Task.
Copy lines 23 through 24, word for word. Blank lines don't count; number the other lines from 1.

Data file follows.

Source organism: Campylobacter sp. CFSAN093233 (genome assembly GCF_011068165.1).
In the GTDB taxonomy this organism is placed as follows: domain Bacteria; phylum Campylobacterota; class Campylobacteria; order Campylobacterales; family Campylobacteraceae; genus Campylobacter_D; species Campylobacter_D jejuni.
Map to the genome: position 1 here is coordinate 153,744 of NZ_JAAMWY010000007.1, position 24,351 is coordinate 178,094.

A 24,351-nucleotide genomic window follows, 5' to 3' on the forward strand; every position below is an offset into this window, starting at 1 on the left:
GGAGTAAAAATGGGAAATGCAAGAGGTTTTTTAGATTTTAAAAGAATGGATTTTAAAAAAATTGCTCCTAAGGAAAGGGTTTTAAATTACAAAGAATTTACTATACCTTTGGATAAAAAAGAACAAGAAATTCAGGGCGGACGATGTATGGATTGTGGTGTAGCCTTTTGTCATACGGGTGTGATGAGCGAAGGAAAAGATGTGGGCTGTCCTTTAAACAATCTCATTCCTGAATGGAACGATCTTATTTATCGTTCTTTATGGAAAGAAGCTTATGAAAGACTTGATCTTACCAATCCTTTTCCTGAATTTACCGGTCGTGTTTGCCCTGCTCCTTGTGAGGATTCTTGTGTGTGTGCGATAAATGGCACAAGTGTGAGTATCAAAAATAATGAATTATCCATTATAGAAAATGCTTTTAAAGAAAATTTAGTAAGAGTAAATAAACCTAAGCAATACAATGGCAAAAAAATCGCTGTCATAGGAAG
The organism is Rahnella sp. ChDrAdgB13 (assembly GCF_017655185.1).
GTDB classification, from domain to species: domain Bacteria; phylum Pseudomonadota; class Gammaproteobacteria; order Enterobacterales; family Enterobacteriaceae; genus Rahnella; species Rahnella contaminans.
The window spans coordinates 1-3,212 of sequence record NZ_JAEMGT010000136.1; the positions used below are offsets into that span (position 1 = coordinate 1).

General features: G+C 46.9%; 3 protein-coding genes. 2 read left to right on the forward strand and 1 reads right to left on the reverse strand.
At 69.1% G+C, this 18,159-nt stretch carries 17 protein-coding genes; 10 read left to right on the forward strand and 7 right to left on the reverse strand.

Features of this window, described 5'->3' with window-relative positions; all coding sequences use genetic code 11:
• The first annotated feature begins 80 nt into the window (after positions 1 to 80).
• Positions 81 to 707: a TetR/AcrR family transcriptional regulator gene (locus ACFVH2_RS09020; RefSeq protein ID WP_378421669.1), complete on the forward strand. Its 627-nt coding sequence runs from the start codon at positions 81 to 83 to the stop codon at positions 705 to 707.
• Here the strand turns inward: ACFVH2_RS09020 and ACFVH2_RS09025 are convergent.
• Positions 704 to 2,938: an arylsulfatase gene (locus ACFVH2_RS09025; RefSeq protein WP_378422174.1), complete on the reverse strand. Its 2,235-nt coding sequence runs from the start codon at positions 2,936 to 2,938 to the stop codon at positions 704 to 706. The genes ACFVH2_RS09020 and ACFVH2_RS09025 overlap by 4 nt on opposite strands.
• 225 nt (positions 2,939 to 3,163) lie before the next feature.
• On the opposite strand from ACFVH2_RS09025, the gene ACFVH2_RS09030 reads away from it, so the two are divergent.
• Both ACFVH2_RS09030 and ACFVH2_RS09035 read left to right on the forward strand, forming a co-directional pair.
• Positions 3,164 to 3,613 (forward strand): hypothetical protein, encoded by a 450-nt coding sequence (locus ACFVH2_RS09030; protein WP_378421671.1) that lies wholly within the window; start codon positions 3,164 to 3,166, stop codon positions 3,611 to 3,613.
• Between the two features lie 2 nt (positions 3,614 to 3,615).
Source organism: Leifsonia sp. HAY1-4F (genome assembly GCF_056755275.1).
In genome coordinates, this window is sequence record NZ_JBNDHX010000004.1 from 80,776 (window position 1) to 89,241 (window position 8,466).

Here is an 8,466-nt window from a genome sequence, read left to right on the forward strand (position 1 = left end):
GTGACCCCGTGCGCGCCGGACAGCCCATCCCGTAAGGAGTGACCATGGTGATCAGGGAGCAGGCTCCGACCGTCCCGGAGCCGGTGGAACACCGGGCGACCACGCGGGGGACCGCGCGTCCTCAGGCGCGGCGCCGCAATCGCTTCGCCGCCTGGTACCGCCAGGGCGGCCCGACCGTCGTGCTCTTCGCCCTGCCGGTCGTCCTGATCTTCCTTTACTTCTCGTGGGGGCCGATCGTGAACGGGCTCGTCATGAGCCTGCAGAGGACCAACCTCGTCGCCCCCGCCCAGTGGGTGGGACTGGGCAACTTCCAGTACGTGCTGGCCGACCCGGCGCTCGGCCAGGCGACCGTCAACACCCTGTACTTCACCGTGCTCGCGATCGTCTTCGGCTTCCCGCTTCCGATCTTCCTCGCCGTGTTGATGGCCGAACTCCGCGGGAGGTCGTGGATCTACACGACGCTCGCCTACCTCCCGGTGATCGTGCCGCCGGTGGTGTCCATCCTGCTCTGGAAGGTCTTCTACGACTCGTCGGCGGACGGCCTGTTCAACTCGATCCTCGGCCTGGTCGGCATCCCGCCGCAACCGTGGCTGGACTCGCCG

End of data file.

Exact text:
Here is an 8,466-nt window from a genome sequence, read left to right on the forward strand (position 1 = left end):
GTGACCCCGTGCGCGCCGGACAGCCCATCCCGTAAGGAGTGACCATGGTGATCAGGGAGCAGGCTCCGACCGTCCCGGAGCCGGTGGAACACCGGGCGACCACGCGGGGGACCGCGCGTCCTCAGGCGCGGCGCCGCAATCGCTTCGCCGCCTGGTACCGCCAGGGCGGCCCGACCGTCGTGCTCTTCGCCCTGCCGGTCGTCCTGATCTTCCTTTACTTCTCGTGGGGGCCGATCGTGAACGGGCTCGTCATGAGCCTGCAGAGGACCAACCTCGTCGCCCCCGCCCAGTGGGTGGGACTGGGCAACTTCCAGTACGTGCTGGCCGACCCGGCGCTCGGCCAGGCGACCGTCAACACCCTGTACTTCACCGTGCTCGCGATCGTCTTCGGCTTCCCGCTTCCGATCTTCCTCGCCGTGTTGATGGCCGAACTCCGCGGGAGGTCGTGGATCTACACGACGCTCGCCTACCTCCCGGTGATCGTGCCGCCGGTGGTGTCCATCCTGCTCTGGAAGGTCTTCTACGACTCGTCGGCGGACGGCCTGTTCAACTCGATCCTCGGCCTGGTCGGCATCCCGCCGCAACCGTGGCTGGACTCGCCG